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…. and voila!

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Now, I am going to make one big pattern out of the 4 sections.  I trim the patterns on the dotted lines.

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I like my freezer paper templates to be double thickness.  So, I iron each section to a big piece of freezer paper and match all the dotted lines…like I am wallpapering…only better!

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Now I get to cut out every one of those itty bitty pieces!

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Here is a little something I want to share!

I use my light box all the time.  I love it…because I don’t have to trace the pattern on the background fabric.  Do you see a theme here?  Sometimes when there are multiple layers, it is hard to see what is underneath the pieces I have already glued in place. By gluing the leaves in place, I have covered up the flower that will sit on top of the leaves.  Confusing!   So here is what I do to make life easier.

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I use my applique pressing sheet and build the flower on it, rather than on the block.  This is also called “off-block construction”.

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I put just a dab of glue on each petal, and slowly add each piece, until I have a flower.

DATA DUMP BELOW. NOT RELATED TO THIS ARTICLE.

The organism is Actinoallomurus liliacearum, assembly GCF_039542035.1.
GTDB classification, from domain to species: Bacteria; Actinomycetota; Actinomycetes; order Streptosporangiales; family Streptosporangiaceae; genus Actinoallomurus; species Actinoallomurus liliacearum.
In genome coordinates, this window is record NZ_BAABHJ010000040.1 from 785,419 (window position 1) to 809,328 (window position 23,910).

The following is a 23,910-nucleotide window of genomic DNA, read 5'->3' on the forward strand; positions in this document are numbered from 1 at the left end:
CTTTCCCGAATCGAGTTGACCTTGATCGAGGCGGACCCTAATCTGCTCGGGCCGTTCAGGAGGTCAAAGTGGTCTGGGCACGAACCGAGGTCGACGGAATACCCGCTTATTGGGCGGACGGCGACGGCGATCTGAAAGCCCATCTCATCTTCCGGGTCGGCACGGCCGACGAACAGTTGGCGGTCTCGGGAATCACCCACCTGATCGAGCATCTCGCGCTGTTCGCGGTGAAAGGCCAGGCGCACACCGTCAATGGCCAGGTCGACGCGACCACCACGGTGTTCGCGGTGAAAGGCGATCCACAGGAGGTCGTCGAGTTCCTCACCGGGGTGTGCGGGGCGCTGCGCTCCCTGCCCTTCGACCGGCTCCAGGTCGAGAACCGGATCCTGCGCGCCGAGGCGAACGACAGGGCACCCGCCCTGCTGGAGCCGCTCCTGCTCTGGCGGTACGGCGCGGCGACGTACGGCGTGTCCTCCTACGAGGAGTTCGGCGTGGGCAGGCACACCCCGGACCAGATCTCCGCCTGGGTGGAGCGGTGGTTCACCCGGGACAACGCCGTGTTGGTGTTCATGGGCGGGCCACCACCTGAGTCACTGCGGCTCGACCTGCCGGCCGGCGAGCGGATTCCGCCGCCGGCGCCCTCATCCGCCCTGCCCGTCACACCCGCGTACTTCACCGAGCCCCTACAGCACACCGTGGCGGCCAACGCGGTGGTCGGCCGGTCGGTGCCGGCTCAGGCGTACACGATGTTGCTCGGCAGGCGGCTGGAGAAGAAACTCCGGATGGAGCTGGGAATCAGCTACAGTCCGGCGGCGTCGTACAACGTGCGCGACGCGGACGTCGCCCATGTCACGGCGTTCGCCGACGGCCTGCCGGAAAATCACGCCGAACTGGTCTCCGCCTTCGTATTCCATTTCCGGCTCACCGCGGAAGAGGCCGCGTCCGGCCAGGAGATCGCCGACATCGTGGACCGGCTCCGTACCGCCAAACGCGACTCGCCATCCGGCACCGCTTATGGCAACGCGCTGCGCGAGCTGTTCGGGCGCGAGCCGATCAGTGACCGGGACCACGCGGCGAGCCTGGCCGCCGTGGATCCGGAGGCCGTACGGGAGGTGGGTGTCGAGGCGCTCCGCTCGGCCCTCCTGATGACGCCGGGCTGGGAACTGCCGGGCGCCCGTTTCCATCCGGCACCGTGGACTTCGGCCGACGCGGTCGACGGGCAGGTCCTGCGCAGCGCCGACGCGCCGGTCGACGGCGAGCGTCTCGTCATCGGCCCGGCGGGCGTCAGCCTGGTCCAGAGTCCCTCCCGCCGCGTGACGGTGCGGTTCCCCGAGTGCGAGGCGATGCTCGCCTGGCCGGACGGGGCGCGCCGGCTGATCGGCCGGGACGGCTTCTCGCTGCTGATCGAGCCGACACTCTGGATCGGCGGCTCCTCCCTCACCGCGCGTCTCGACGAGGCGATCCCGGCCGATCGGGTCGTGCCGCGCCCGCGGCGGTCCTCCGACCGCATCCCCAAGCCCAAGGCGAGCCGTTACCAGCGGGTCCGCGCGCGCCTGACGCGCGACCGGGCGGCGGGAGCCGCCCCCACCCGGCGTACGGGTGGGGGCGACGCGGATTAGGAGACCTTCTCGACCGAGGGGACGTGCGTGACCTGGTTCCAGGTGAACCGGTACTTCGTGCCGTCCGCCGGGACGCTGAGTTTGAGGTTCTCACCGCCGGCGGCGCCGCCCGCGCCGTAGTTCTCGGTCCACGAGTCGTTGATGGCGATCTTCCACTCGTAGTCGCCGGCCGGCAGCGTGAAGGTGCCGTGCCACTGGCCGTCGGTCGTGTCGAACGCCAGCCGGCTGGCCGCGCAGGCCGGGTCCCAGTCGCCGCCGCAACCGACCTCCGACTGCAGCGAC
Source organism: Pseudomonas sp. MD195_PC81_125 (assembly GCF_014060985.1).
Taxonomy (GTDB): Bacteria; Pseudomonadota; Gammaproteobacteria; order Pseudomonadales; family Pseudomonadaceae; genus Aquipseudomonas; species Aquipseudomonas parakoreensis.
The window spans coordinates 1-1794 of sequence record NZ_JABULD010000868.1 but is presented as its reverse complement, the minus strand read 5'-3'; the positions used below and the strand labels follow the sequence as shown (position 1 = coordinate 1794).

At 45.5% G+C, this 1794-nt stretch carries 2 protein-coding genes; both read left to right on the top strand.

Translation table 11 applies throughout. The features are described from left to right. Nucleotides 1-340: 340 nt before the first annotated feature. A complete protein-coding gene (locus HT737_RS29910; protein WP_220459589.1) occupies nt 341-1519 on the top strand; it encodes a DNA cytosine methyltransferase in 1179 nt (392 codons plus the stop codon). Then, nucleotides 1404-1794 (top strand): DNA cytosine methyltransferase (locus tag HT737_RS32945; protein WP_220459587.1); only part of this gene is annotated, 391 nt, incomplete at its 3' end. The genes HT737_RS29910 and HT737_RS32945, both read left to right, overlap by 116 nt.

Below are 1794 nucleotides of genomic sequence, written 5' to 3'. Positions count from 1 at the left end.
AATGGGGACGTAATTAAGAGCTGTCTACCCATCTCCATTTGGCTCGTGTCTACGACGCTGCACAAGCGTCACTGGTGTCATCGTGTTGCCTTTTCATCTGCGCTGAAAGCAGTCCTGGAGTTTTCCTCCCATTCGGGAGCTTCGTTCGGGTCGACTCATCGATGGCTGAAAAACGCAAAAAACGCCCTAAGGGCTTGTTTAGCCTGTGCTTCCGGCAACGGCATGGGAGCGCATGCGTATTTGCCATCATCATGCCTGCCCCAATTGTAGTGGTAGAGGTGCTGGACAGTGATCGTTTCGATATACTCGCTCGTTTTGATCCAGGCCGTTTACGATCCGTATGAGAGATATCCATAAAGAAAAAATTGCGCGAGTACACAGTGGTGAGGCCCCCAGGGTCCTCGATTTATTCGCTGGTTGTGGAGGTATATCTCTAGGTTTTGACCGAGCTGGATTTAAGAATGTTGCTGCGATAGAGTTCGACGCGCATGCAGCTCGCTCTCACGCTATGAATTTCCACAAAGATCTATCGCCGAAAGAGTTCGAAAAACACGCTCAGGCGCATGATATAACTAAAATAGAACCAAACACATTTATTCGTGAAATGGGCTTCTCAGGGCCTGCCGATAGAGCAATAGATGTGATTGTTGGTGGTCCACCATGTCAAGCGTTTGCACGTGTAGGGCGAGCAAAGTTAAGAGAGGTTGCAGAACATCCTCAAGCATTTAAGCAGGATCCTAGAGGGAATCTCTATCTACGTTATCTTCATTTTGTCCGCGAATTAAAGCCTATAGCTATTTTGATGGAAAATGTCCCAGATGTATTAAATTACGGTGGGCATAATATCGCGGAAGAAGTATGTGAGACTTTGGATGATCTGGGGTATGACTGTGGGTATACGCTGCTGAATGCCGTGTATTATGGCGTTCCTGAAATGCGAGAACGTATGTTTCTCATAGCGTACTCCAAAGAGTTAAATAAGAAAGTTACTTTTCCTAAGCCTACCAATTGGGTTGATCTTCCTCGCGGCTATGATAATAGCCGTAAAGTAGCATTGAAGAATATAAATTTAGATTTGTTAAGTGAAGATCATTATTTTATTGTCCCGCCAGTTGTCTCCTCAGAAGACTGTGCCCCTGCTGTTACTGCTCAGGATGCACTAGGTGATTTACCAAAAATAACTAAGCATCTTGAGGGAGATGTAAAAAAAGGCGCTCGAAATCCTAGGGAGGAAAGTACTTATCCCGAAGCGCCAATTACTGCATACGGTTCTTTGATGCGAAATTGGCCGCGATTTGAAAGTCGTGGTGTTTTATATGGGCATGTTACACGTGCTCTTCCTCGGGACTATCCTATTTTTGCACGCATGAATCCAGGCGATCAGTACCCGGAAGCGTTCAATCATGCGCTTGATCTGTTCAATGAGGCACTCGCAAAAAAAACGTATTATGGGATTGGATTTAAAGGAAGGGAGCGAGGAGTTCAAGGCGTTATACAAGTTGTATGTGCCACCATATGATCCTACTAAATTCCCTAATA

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I very carefully lift the flower off the applique pressing sheet…

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…and place it on the background.  Easy Peasy!

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Til next time…

Kerry

No surprises!

Four years ago, I fell in love with this pattern!  It is Sue Garman’s “Bouquets for a New Day”.

I finished eight of the 12 blocks and set them aside.  Other projects called my name!

Do you recognize this blue fabric?  It is one of the fabrics I used in Amy’s quilt.

I also have it in brown…and red…and green!

Anyway, I started thinking about these blocks and how much I would love to finish this quilt…soon!

But, I had a tiny problem.  I was not in the habit of pre-washing my fabric four years ago.   If I was going to have any surprises with colors running, I wanted it to be now and not later when the blocks were stitched into a quilt.  So I decided to wash the finished blocks in Synthrapol.  I am so glad I did!  The excess dyes came out of the fabric…and down the drain!

While Jenny and I  waited for the blocks to dry …

…I finished the 2nd block of Civil War Bride!!

Til next time…

Kerry

The bird is done…but the grapes are not!

This bird is taking on a life of its own!

So…here are the top feathers.

…and the back and head.

The side feathers are stitched on. I also added the band around his neck.  At this point I realized I forgot the beak.  I think I was just so darn excited about how the bird was starting to look..well..very bird-like!

…and finally the last piece of the bird is  stitched in place!

I un-stitched a small section of the head and tucked in the beak.  Now I can concentrate on stems and leaves and grapes!  Did I mention there are 98 grapes!

I am pre-washing the fabrics for the appliqued border on my Feathered Star.  I am not sure what pattern I am doing yet but I want the fabric to be ready when my idea hits me!!

This is why I pre-wash!!

I pre-wash all my fabric in really hot water and Synthrapol.  I just sleep better when I do!!